What is Canine Distemper?
Due to canine distemper being so highly contagious it is often found in shelters, where there are large numbers of unvaccinated dogs and puppies. The virus is spread via any excretions from your dog or other dogs up to 20 feet away. Because it has similar symptoms to your typical kennel cough you may confuse your dog’s symptoms and not realize the importance of immediate action.
Your dog may begin to have a runny nose and eyes, however because the virus can impact his respiratory system, stomach, and nervous system the symptoms vary greatly. It is important to note that dogs 3-6 months are most susceptible, but the virus can be caught by dogs of any age and at times even a dog who has been vaccinated.
Canine distemper is a highly contagious virus that causes problems with your dog’s respiration, digestion and nervous systems. This virus is very dangerous as it can be confused with “kennel cough” and therefore not treated as seriously as it should be.
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Symptoms of Canine Distemper in Dogs
Since symptoms impact 3 areas of the body, it is important to know what you are looking for and how this virus manifests itself in your dog. There are also other symptoms to look for that are more specific to distemper such as issues with your dog’s eyes.
- Nasal discharge
- Pus-like discharge from eyes
- Reduced appetite
- Circling behavior
- Head tilt
- Muscle twitches
- Jaw chewing
- Paralysis (partial or complete)
- Inflammation of the eye
- Sudden blindness
Causes of Canine Distemper in Dogs
The cause of the spread of distemper in dogs is the virus which is highly contagious and is easily passed between canines. This includes canines that have been previously vaccinated and who can now contract the disease.
- Airborne droplets
- Unvaccinated dogs
- Highly contagious paramyxovirus
- Shelters with animals in close proximity
Diagnosis of Canine Distemper in Dogs
In order to diagnosis your dog the veterinarian will want to run some tests and will need a full history and physical of your dog. Diagnosing of distemper can be somewhat difficult as it is similar to other systemic disorders in dogs. Your veterinary caregiver will ask about where your dog has been and if he has been around other dogs who could possibly have been sick. She may also ask about where the dog came from if you recently adopted or bought him.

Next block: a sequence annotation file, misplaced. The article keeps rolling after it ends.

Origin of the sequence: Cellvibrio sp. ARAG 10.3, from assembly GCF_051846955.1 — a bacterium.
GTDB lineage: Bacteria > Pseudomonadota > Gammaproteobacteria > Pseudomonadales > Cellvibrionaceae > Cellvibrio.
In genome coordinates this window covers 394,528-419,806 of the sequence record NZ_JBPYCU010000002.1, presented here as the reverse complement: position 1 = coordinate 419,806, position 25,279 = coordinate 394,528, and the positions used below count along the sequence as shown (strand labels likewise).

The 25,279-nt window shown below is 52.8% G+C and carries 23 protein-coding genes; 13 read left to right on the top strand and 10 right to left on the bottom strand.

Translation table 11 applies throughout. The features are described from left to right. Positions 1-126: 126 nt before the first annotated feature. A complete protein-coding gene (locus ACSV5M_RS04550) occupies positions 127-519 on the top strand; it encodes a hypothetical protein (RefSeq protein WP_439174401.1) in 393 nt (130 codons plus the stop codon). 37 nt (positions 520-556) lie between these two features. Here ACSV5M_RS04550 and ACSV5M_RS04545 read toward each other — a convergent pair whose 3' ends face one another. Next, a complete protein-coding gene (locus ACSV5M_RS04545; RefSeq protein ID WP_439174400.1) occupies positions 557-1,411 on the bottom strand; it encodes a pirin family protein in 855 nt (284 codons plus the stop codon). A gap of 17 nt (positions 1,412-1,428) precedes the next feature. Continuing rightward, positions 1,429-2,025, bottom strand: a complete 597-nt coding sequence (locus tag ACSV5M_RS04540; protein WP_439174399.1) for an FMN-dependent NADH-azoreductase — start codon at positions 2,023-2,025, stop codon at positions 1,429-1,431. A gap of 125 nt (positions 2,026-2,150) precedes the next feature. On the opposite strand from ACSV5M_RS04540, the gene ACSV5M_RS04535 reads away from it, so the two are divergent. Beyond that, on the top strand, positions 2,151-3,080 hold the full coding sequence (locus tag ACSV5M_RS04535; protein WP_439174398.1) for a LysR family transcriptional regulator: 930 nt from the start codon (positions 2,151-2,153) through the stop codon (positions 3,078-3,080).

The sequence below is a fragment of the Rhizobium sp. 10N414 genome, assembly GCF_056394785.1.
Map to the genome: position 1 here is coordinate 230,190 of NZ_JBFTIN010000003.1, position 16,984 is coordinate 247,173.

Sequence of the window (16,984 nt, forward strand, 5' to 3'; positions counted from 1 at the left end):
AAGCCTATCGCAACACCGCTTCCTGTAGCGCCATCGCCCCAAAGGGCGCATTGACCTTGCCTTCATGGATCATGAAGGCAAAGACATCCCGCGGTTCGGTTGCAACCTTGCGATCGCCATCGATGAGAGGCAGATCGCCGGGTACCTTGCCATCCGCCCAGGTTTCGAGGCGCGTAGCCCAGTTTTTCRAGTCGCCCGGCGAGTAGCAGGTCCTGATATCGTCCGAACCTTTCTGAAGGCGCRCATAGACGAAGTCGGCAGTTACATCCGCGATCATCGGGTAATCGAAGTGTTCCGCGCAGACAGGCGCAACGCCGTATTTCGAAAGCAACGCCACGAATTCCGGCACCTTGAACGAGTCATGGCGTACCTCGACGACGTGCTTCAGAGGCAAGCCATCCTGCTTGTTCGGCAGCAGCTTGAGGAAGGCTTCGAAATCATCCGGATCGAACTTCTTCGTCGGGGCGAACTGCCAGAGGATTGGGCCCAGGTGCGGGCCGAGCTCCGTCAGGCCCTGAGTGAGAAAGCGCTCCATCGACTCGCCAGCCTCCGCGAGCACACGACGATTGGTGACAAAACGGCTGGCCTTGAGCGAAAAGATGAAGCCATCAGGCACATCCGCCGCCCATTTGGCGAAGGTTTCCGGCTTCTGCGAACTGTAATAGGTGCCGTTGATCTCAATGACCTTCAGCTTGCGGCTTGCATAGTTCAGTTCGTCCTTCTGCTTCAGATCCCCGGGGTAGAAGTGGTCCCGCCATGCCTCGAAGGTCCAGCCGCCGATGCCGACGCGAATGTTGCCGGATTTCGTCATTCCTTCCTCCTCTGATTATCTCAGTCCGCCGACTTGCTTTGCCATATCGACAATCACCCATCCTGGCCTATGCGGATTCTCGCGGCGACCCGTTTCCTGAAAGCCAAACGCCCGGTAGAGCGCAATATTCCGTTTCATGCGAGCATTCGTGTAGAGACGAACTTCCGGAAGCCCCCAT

Some of the tests your veterinarian may want to run include blood tests, checking your dog’s secretions (respiratory secretions, feces, and urine.) Blood marrow testing can be done as well to test your dog for distemper. Due to the symptoms sometimes appearing late in the acquisition of the disease, they may appear different than an initial infection.
Having a timeline ready for your veterinarian of when the symptoms began is also going to be beneficial. It is a good idea also to record specific symptoms your dog is experiencing as it could help your veterinarian to determine if the symptoms fall into the specific categories of distemper.
Treatment of Canine Distemper in Dogs
There is unfortunately no cure for distemper and the biggest goal is to prevent it to begin with. Your veterinarian will encourage you to get your puppy vaccinated within the first 4-6 weeks of their life and continue vaccinating up until he is 14-16 weeks old. After your dog has his initial vaccination, boosters can be done every 3 years.
If your puppy survives distemper he will be immune for at least 20 months and possibly for life. The treatment options that are available include keeping your dog healthy once he has been exposed. This includes ensuring they are remaining hydrated and avoiding further infections once they are already vulnerable.
Antibiotics can be used to help your dog get better. There is no one-size fits all treatment option for distemper and the best bet for a full recovery comes prior to any neurological symptoms presenting.